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Officials Say More Training Needed To Prevent Embarrassing Police Episodes

Updated:
OKLAHOMA CITY (AP) _ Administrators are renewing calls for more law enforcement training after a series of embarrassing episodes involving Oklahoma police officials and officers.

Last week was not a good one for image-wise for law enforcement in the state, acknowledges Jim Cox, executive director of the Oklahoma Chiefs of Police Association.

In Snyder, Police Chief Tod Ozmun resigned after an uproar over his 300-pound, tattooed wife posting nude photos on a Web site. The mayor and two city council members also quit as result of the spat over morality and 1st Amendment rights.

Meanwhile, District Attorney Brett Burns of Chickasha accused Grady County Sheriff Kieran McMullen and several officers of corruption after a raid on the Elks Lodge, where gambling machines were seized.

Burns called on the sheriff to resign and said he plans to present evidence to the state's multicounty grand jury.

Other troubling cases involving peace officers or former officers over the past two years include:

_ The alleged molestation of a teenager by a former Madill police officer, triggering an FBI investigation.

_ The suspension of an assistant police chief in Tonkawa after being charged with assault and battery and arrest without authority.

_ The suspension and fine given a former Wapanucka police chief accused of lying about being attacked by a Hispanic man. The ex-police official also pleaded guilty to felony embezzlement while in office.

_ An investigation in Grant County after a state audit said a sheriff's employee may have embezzled more than $11,400.

_ A two-year deferred sentence given a former Eufaula police chief and his wife after they entered a plea on felony child stealing and perjury charges.

_ The resignation of a Stillwater police officer after an investigation that led to her being charged with two counts of illegally obtaining prescription pain medicine.

Cox said police officers have high pressure jobs and develop personal problems like other members of society, but he thinks increased training will bring more professionalism to the occupation and prevent some problems.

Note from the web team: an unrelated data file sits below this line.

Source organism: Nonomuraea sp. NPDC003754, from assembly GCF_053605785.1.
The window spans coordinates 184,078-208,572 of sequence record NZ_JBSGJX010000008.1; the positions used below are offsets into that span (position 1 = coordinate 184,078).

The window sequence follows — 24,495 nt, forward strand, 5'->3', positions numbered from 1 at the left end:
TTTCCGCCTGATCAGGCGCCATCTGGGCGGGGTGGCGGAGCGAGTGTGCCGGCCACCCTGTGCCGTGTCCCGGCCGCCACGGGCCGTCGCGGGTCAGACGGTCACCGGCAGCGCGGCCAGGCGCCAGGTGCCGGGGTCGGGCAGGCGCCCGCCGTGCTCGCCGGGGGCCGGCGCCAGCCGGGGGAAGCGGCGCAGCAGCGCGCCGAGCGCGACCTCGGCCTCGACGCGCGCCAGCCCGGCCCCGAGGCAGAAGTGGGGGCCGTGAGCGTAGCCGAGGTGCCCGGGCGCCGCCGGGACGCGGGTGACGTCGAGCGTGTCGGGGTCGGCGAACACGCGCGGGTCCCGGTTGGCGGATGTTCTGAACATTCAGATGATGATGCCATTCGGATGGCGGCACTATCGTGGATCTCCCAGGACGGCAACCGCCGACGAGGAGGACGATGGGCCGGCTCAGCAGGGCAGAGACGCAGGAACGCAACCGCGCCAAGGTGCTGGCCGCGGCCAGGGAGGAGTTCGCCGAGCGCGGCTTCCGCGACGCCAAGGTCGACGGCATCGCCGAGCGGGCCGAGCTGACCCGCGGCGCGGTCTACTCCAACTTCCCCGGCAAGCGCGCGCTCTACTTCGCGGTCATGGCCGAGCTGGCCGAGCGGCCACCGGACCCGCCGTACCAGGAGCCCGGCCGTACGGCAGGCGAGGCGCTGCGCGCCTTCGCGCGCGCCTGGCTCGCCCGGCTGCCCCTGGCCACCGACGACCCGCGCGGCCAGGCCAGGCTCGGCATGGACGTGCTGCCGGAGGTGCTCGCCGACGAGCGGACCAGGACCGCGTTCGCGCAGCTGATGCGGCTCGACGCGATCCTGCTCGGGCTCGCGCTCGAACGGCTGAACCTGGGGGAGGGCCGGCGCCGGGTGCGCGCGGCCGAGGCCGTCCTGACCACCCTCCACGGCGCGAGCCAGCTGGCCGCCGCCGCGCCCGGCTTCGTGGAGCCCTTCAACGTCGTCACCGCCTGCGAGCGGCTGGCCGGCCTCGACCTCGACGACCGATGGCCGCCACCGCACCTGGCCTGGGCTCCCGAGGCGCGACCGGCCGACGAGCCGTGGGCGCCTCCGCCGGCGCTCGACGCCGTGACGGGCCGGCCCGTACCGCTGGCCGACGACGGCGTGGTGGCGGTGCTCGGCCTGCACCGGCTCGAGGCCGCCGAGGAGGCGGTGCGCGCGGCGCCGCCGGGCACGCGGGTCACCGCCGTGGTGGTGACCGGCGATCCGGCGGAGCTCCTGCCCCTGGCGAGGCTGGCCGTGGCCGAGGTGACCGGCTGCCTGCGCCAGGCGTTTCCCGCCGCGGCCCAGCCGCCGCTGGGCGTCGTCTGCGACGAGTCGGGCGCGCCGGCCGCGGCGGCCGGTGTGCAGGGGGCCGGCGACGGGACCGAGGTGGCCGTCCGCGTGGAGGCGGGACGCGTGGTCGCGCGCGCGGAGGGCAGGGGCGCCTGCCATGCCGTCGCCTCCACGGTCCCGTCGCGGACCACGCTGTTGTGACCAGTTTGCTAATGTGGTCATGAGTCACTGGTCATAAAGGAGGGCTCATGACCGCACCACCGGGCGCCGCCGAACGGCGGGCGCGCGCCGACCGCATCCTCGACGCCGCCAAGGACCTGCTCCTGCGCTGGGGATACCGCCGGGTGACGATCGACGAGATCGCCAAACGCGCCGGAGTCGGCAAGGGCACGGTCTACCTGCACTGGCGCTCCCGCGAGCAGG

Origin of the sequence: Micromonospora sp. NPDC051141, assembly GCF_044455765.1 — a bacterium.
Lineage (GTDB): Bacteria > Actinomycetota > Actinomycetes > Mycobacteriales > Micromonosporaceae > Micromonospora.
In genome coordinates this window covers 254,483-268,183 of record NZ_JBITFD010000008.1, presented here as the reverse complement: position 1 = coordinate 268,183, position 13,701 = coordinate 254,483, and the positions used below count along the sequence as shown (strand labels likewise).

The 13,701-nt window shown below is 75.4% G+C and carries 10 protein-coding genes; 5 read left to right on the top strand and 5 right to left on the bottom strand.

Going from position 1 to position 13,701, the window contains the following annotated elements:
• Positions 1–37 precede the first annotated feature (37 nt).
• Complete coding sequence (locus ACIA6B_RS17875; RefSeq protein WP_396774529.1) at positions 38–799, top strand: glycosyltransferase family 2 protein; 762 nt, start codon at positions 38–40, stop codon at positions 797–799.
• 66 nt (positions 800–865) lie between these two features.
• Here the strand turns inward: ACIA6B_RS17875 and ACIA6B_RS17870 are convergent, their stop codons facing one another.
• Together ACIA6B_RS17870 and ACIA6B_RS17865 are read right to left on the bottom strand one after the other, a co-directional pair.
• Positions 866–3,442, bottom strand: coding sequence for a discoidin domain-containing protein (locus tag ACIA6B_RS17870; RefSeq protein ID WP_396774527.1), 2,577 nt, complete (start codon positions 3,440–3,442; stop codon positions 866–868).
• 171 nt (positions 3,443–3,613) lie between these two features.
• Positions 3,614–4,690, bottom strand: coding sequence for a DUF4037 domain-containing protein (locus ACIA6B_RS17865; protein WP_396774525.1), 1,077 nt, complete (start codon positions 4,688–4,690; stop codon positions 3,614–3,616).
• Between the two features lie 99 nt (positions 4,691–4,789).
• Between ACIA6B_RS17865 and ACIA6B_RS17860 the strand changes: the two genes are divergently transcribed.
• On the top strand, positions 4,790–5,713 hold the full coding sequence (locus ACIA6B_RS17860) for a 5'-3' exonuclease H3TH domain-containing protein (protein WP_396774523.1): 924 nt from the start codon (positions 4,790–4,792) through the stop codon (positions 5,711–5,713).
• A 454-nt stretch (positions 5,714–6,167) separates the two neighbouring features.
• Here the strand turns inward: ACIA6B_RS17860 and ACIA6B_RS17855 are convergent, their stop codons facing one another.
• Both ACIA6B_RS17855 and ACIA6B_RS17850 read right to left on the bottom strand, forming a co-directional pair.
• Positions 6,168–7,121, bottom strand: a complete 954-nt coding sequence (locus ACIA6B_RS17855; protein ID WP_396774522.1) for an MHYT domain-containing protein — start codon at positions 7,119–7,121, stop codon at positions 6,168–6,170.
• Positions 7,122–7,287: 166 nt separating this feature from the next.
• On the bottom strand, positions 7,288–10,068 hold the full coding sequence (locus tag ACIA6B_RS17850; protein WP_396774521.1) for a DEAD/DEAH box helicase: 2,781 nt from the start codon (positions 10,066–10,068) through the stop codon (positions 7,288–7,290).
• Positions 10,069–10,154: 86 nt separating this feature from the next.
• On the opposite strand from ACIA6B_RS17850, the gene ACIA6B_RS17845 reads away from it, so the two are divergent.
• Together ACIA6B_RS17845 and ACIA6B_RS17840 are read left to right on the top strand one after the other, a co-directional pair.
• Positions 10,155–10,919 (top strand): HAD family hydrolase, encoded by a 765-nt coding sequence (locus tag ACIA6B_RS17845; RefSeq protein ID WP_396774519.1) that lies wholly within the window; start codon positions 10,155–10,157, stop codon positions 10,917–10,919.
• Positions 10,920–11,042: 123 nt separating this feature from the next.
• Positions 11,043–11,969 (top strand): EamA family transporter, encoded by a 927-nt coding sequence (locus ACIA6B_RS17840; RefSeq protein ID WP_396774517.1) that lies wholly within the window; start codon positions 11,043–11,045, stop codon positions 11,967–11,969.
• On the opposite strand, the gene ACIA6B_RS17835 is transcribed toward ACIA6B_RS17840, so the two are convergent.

Some small communities, he said, do not have the money needed to attract highly qualified police chiefs. He also said local officials make the call on the extent and quality of background checks on prospective police officials.

Cox says some progress is being made. ``We just passed this last session a statue that we have been trying to get passed for a long time which requires that police chiefs attend a 40-hour training class,'' he said.

Much more needs to be done because Oklahoma ranks near the bottom of states in the number of hours of training it takes to become a police officer, officials say.

It now takes 375 hours to qualify under courses offered through the state-funded Council on Law Enforcement Education and Training, known as CLEET. That's more than 200 hours less than the regional average.

Officials say Oklahoma City, Tulsa and other larger cities require their officers to have more extensive training than required by state law.

Cox, former police chief in Midwest City, says the state's standard for police training is ``woefully inadequate'' for officers who wield considerable power and face complex situations. ``To be a cosmetologist, you have to have 3,000 hours,'' he said.

``The president of the U.S. does not have the ability to totally suspend your freedom of action on the spot and enforce that with capital force,'' he said. ``Any police officer you see riding down the street in this country is authorized to do that. That's why it is so important to have well-qualified and well-trained police officers.''

Jeanie Nelson, director of CLEET, which is based in Ada, said her agency has pushed for years to increase the number of hours prospective officers receive.

Nelson said she would like to see more ``problem-solving'' courses where trainees act out how they would react in specific situations. That would produce ``more awareness of the consequences of their actions,'' she said.

``Ethics is another topic where administrators would like to see more emphasis,'' Nelson said.

Carolyn Stager, chief operating officer at the Oklahoma Municipal League, said she believes police training will be a higher profile issue when the Legislature reconvenes in February.

She said her group recently voted to support efforts to increase the number of courses required for someone to graduate from the CLEET academy.
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